So why is Buxton getting the majority of starts in center, in his second stint with the Twins this season, despite a .188 batting average entering Wednesday?
The answer involves all the other ways Buxton's athleticism helps the Twins on a daily basis. Hitting is just one part of it, and the club hopes he'll turn that part around over time.
"You're going to probably equate his progress with the bat only, because he can field, he can run, he can throw [and] he has range," Ryan said. "He does a nice job in center, and that helps us."
What's been troublesome is his strikeout totals, both this season and when he made his Major League debut in Minnesota last season. Buxton struck out 44 times in 46 games in 2015 and had fanned 56 times in 41 games going into Wednesday's game.
"We're willing to live with some of the things that go on with that bat, and as long as he gets in that strike zone, he has a chance to be a figure in that lineup," Ryan said. "We've got him down in the nine-hole, and all he has to do is keep the chains moving, and he'll be fine. But it's been a battle. Recently, it's been pretty evident they're working him over pretty good."
Breaking pitches out of the zone, moving down and away, have proven to be the biggest issue of late. Buxton's been chasing those pitches, not making contact and negating his plus speed in the process. His numbers have plummeted, as well.
"I'm just pushing my numbers to the side," said Buxton, who was taken second overall by the Twins in the 2012 Draft, behind Astros shortstop Carlos Correa. "I've struggled early on at every level, so numbers don't really bother me. It just took time for me to adjust and figure it out. Here it's just taking me a little bit longer than I want it to, and it's more frustrating to me because it's taking longer, but at the same time, I'm starting to understand it's a process and I've just got to keep grinding and keep going up there and battling."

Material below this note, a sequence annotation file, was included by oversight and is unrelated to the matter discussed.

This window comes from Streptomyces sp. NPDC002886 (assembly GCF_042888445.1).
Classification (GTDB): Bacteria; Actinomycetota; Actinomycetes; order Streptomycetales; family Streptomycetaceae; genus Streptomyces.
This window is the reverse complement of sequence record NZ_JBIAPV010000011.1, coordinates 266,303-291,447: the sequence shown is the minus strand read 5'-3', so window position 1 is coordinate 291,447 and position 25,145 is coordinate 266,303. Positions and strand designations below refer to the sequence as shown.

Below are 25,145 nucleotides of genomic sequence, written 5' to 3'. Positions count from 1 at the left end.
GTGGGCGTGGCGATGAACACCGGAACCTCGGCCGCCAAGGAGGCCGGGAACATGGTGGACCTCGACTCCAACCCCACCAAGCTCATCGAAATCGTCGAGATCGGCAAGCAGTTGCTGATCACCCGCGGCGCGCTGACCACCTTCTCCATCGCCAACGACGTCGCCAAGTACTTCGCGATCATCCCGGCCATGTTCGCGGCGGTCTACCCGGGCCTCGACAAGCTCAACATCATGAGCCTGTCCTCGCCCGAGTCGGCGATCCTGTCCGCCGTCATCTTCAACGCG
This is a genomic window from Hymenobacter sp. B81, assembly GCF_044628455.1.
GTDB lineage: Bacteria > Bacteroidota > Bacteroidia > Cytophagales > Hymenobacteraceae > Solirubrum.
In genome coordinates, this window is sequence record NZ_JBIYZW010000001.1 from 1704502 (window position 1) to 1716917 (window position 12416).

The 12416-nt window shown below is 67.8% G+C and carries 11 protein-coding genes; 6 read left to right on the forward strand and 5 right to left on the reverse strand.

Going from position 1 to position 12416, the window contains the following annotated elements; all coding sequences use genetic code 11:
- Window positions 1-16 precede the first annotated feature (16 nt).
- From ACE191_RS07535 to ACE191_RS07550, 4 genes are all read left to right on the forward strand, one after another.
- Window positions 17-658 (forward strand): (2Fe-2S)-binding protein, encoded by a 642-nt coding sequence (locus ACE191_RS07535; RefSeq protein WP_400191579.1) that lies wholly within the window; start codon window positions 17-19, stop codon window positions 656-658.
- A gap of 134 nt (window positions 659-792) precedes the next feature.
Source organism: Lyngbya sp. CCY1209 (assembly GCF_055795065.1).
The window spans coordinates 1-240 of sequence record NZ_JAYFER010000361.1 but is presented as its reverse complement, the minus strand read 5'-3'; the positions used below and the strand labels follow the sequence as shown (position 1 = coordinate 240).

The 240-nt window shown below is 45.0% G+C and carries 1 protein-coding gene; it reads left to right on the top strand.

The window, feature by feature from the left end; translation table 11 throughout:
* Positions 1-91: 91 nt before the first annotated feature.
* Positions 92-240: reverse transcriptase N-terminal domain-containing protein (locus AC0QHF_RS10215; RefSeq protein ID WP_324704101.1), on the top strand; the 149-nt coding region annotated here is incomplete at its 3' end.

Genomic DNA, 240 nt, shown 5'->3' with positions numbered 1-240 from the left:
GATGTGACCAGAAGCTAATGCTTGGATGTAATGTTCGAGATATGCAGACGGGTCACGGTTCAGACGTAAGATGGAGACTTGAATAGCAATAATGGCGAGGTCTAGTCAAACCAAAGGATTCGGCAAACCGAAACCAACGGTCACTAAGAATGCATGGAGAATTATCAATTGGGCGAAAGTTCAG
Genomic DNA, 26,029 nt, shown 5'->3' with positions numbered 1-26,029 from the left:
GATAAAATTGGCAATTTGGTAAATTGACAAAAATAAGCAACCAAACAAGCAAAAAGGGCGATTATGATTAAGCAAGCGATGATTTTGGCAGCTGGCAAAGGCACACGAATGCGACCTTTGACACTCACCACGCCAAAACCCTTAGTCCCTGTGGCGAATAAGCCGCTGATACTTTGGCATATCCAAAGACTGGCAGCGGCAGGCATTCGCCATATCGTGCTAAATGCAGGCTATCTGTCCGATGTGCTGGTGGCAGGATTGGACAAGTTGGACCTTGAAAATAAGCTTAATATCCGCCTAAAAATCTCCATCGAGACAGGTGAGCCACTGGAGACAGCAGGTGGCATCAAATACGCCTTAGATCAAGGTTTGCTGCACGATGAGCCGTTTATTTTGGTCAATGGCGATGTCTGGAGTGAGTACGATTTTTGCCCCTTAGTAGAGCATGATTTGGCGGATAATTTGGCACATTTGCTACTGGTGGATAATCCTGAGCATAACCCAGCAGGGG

Letting that process unfold takes patience, but manager Paul Molitor thinks Buxton will be worth it. He sees all the tools of a top player and is willing to wait it out.
"I think that you have to be careful to not fall into the trap, whether you're a part of this organization or a fan of the team, that you just assume a guy with that type of talent and expectation and the hype is just going to meander in here and become a star," Molitor said. "It's not that easy. It's still very, very early in this guy's baseball journey. So we look for positives. We continue to try to teach. He absorbs really well, and I think over time we're going to see all the predictions [about him] come to fruition. But you've just got to let it happen. You can't force it before it's time. You keep putting him out there and giving him an opportunity to get better."
• Right-hander Trevor May, who's on a rehab assignment with Triple-A Rochester, is scheduled to make back-to-back relief appearances on Friday and Saturday. May has been on the 15-day disabled list since June 10 with spasms in his lower back. He is 0-1 with a 5.40 ERA and one save in two appearances (1 2/3 innings) for the Red Wings.
• Miguel Sano, who was placed on the DL on June 1 with a strained left hamstring, is hitting .158 through six games with Rochester. Two of his three hits have been home runs, but Molitor said the results are not what the Twins are assessing.
"I just think you're looking for signs that the lack of game appearances over the past three and a half weeks, [that it] kind of looks like his at-bats are normal," Molitor said. "It's not always results or a hot streak."
Sano will play both games of Rochester's doubleheader on Thursday. He'll play the first game at third base and serve as designated hitter in the nightcap.